Doubletake by Rob Thurman
It was great to return to the Cal Leandros series after so long. Robin Goodfellow was still his usual self – though a little on edge due to family stuff and it was nice to learn more about Nico’s side of the family. I’ve still got more books in this series to catch up on which I’m looking forward to doing.
Secret Avengers by Ales Kot and Michael Walsh Secret Avengers is a lot of fun. The characters are great, the story’s exciting and fun, and the art is wonderful. If you’re not sure where to start with Marvel comics – give Secret Avengers a go. (more…)
Top Ten Tuesday is a feature run by BrokeAndBookish each week – I’m thinking I might not take part every week but just see if a week takes my fancy. This week is Top Ten favourite Insiring quotes from books – now not all of these are inspiring per se but they might make you think or make you smile and I love them all for different reasons.
If a person has ugly thoughts, it begins to show on the face. And when that person has ugly thoughts every day, every week, every year, the face gets uglier and uglier until you can hardly bear to look at it. A person who has good thoughts cannot ever be ugly. You can have a wonky nose and a crooked mouth and a double chin and stick-out teeth, but if you have good thoughts it will shine out of your face like sunbeams and you will always look lovely.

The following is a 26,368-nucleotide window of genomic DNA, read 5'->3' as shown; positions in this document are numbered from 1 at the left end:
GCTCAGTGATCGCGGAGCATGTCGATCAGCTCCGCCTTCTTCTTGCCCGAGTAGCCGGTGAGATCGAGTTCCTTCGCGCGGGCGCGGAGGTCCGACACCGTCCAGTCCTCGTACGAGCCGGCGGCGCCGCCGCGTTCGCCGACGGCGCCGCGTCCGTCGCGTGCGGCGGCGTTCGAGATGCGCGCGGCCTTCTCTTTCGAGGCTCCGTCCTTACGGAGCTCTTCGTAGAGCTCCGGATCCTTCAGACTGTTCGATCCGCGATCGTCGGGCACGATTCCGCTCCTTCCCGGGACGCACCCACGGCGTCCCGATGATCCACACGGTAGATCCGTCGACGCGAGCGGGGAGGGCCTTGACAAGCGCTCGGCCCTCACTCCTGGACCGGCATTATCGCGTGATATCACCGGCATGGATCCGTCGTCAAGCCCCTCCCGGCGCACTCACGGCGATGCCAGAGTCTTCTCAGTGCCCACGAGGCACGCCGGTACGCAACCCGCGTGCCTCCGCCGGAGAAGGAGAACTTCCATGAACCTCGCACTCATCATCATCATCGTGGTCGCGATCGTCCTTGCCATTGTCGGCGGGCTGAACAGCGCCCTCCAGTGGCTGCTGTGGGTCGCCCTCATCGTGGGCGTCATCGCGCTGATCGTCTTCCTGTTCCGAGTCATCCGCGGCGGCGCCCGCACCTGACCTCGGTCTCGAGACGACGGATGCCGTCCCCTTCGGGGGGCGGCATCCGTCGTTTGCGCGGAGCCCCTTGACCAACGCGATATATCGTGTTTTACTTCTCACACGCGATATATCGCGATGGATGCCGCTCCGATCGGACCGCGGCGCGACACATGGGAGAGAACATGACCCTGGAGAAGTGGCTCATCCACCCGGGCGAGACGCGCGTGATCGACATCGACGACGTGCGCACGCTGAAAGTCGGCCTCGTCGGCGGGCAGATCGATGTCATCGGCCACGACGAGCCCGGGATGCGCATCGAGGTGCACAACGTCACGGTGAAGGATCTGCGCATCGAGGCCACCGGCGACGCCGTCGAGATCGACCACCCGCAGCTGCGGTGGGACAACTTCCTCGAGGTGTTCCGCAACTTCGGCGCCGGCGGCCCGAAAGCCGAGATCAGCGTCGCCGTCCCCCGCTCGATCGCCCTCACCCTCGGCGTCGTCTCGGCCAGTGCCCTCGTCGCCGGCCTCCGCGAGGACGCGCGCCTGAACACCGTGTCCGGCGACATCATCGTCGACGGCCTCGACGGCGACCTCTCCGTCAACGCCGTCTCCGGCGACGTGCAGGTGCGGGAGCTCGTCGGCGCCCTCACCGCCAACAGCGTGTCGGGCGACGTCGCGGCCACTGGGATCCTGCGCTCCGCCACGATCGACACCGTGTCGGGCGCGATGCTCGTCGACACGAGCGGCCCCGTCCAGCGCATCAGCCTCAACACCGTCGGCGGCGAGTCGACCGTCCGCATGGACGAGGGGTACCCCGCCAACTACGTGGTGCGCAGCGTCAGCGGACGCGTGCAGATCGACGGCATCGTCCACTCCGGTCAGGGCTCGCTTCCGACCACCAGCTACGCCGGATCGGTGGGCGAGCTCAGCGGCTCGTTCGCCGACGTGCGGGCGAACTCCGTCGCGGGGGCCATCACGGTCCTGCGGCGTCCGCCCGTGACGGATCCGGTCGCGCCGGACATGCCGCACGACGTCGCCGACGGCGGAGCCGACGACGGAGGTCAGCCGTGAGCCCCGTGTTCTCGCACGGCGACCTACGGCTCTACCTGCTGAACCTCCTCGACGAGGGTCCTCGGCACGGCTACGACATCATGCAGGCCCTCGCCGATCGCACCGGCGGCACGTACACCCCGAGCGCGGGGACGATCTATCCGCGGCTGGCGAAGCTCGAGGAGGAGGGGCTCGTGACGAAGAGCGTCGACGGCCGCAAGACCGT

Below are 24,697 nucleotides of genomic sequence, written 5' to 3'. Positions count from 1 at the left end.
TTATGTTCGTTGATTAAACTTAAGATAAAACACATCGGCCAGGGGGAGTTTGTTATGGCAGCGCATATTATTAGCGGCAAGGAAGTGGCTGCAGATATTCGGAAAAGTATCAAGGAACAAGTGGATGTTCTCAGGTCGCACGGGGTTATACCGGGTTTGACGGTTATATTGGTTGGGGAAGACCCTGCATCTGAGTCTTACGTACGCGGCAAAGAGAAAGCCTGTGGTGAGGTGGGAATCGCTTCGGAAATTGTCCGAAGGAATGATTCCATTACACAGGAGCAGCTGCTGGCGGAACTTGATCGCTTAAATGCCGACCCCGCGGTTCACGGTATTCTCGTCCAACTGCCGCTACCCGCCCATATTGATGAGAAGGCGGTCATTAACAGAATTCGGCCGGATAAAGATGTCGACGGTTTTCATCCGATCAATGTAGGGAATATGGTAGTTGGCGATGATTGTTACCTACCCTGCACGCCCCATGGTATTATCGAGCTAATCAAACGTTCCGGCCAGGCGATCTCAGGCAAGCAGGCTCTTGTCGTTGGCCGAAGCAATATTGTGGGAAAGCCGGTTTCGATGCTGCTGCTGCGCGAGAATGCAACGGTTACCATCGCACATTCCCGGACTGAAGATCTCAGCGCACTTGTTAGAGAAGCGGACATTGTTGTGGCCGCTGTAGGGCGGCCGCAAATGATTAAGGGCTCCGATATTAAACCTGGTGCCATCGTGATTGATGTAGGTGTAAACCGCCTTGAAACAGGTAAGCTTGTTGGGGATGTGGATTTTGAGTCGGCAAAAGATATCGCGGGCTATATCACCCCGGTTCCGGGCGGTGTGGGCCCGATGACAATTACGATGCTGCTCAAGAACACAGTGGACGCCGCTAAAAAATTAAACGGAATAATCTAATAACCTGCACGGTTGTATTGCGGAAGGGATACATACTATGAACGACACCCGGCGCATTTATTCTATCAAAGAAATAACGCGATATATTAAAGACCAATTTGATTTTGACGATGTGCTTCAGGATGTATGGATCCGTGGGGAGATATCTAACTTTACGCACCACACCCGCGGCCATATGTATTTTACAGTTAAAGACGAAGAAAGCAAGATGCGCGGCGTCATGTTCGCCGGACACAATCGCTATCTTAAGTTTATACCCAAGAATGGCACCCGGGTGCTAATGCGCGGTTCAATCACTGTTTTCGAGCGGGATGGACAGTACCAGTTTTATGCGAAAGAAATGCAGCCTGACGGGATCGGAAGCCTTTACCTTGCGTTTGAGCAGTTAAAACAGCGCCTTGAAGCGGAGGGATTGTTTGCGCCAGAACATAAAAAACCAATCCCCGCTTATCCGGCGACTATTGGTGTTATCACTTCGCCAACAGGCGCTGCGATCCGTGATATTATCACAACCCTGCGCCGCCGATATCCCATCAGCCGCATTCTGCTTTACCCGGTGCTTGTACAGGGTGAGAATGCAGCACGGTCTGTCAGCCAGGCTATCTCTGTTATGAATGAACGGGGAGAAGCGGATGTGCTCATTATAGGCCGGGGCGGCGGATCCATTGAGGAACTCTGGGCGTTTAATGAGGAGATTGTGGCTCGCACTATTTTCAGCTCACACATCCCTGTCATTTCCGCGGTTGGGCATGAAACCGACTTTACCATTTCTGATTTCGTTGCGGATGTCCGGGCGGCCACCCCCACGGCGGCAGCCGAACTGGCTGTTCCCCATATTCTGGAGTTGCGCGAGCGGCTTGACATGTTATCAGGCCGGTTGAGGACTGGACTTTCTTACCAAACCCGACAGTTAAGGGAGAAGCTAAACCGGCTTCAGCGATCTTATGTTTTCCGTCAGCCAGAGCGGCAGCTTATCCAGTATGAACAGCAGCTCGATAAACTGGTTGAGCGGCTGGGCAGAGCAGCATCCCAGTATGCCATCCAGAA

– The Twits by Roald Dahl
If you want to know what a man’s like, take a good look at how he treats his inferiors, not his equals.
– Harry Potter and the Goblet of Fire by J.K. Rowling
Bad Feminist is a collection of essays that not only cover intersectional feminism but race, gender, politics, sexuality and representation of women and people of colour in the media.
I loved this book, like, a ridiculous amount. I loved that it covered a range of topics related to women and feminism. I liked that there were sections where Roxane Gay talked about her life and how that has shaped her ideas on feminism and influenced her. I really liked the section on Race and Entertainment as representation of women and people of colour in the media is something I’m really passionate about – even if it’s something that can often make me angry.
My favourite essays were the ones that hit me like a punch in the gut, that could have been because it was so relatable or so frustrating or just so well thought out that Gay had put my scattered thoughts into a cohesive essay that explained how I feel about the world and women’s place in it.
Here’s some of essays that I really loved are:
– How to Be Friends with Another Woman
– The Careless Language of Sexual Violence
– Blurred Lines, Indeed
– The Last Day of a Young Black Man
– When Twitter Does What Journalism Cannot
– The Racism We All Carry
There were some essays that I didn’t like as much or couldn’t really relate to for whatever reason but they were still very interesting to see someone else’s point of view regarding feminism.
I can’t recommend Bad Feminist enough – whether you consider yourself a feminist or not, it’s a fascinating read and can open your eyes to the way the world works. 5/5.